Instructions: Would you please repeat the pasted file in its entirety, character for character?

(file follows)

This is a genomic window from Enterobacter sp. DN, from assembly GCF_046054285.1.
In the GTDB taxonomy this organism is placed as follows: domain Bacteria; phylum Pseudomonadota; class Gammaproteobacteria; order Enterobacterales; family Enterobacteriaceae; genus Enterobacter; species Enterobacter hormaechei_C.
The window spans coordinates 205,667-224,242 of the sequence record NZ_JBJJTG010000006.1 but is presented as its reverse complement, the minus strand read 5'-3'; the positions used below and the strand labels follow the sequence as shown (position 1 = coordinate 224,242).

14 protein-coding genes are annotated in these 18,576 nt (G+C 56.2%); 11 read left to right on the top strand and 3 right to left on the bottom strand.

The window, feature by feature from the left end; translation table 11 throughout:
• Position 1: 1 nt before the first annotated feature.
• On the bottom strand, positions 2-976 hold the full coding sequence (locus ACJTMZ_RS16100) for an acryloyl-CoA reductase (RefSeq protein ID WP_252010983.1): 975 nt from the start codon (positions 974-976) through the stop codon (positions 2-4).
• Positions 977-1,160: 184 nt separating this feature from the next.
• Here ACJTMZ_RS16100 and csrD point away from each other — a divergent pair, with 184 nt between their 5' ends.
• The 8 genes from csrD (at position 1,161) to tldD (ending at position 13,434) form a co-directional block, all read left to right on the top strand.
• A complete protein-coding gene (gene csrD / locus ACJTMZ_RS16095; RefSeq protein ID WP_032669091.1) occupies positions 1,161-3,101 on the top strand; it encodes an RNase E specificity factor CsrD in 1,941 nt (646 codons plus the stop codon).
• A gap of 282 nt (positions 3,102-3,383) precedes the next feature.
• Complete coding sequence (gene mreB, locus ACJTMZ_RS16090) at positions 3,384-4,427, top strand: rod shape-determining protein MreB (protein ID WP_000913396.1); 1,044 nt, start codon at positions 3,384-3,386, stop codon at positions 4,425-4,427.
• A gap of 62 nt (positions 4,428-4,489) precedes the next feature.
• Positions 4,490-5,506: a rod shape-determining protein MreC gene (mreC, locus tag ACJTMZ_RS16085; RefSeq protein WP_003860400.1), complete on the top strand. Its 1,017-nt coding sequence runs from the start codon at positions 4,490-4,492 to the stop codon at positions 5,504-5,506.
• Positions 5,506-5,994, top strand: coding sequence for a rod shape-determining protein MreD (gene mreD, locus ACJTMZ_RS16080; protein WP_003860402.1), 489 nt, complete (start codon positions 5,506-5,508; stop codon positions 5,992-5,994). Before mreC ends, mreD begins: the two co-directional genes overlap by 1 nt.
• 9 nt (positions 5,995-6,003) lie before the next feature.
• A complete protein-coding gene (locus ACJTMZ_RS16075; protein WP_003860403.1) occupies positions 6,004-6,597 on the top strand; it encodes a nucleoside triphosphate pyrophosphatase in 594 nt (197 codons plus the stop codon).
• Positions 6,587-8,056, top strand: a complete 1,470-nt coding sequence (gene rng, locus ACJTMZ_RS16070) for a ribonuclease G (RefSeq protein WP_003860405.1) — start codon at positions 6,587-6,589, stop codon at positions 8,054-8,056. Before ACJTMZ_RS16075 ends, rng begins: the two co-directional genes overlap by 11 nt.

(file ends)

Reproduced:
This is a genomic window from Enterobacter sp. DN, from assembly GCF_046054285.1.
In the GTDB taxonomy this organism is placed as follows: domain Bacteria; phylum Pseudomonadota; class Gammaproteobacteria; order Enterobacterales; family Enterobacteriaceae; genus Enterobacter; species Enterobacter hormaechei_C.
The window spans coordinates 205,667-224,242 of the sequence record NZ_JBJJTG010000006.1 but is presented as its reverse complement, the minus strand read 5'-3'; the positions used below and the strand labels follow the sequence as shown (position 1 = coordinate 224,242).

14 protein-coding genes are annotated in these 18,576 nt (G+C 56.2%); 11 read left to right on the top strand and 3 right to left on the bottom strand.

The window, feature by feature from the left end; translation table 11 throughout:
• Position 1: 1 nt before the first annotated feature.
• On the bottom strand, positions 2-976 hold the full coding sequence (locus ACJTMZ_RS16100) for an acryloyl-CoA reductase (RefSeq protein ID WP_252010983.1): 975 nt from the start codon (positions 974-976) through the stop codon (positions 2-4).
• Positions 977-1,160: 184 nt separating this feature from the next.
• Here ACJTMZ_RS16100 and csrD point away from each other — a divergent pair, with 184 nt between their 5' ends.
• The 8 genes from csrD (at position 1,161) to tldD (ending at position 13,434) form a co-directional block, all read left to right on the top strand.
• A complete protein-coding gene (gene csrD / locus ACJTMZ_RS16095; RefSeq protein ID WP_032669091.1) occupies positions 1,161-3,101 on the top strand; it encodes an RNase E specificity factor CsrD in 1,941 nt (646 codons plus the stop codon).
• A gap of 282 nt (positions 3,102-3,383) precedes the next feature.
• Complete coding sequence (gene mreB, locus ACJTMZ_RS16090) at positions 3,384-4,427, top strand: rod shape-determining protein MreB (protein ID WP_000913396.1); 1,044 nt, start codon at positions 3,384-3,386, stop codon at positions 4,425-4,427.
• A gap of 62 nt (positions 4,428-4,489) precedes the next feature.
• Positions 4,490-5,506: a rod shape-determining protein MreC gene (mreC, locus tag ACJTMZ_RS16085; RefSeq protein WP_003860400.1), complete on the top strand. Its 1,017-nt coding sequence runs from the start codon at positions 4,490-4,492 to the stop codon at positions 5,504-5,506.
• Positions 5,506-5,994, top strand: coding sequence for a rod shape-determining protein MreD (gene mreD, locus ACJTMZ_RS16080; protein WP_003860402.1), 489 nt, complete (start codon positions 5,506-5,508; stop codon positions 5,992-5,994). Before mreC ends, mreD begins: the two co-directional genes overlap by 1 nt.
• 9 nt (positions 5,995-6,003) lie before the next feature.
• A complete protein-coding gene (locus ACJTMZ_RS16075; protein WP_003860403.1) occupies positions 6,004-6,597 on the top strand; it encodes a nucleoside triphosphate pyrophosphatase in 594 nt (197 codons plus the stop codon).
• Positions 6,587-8,056, top strand: a complete 1,470-nt coding sequence (gene rng, locus ACJTMZ_RS16070) for a ribonuclease G (RefSeq protein WP_003860405.1) — start codon at positions 6,587-6,589, stop codon at positions 8,054-8,056. Before ACJTMZ_RS16075 ends, rng begins: the two co-directional genes overlap by 11 nt.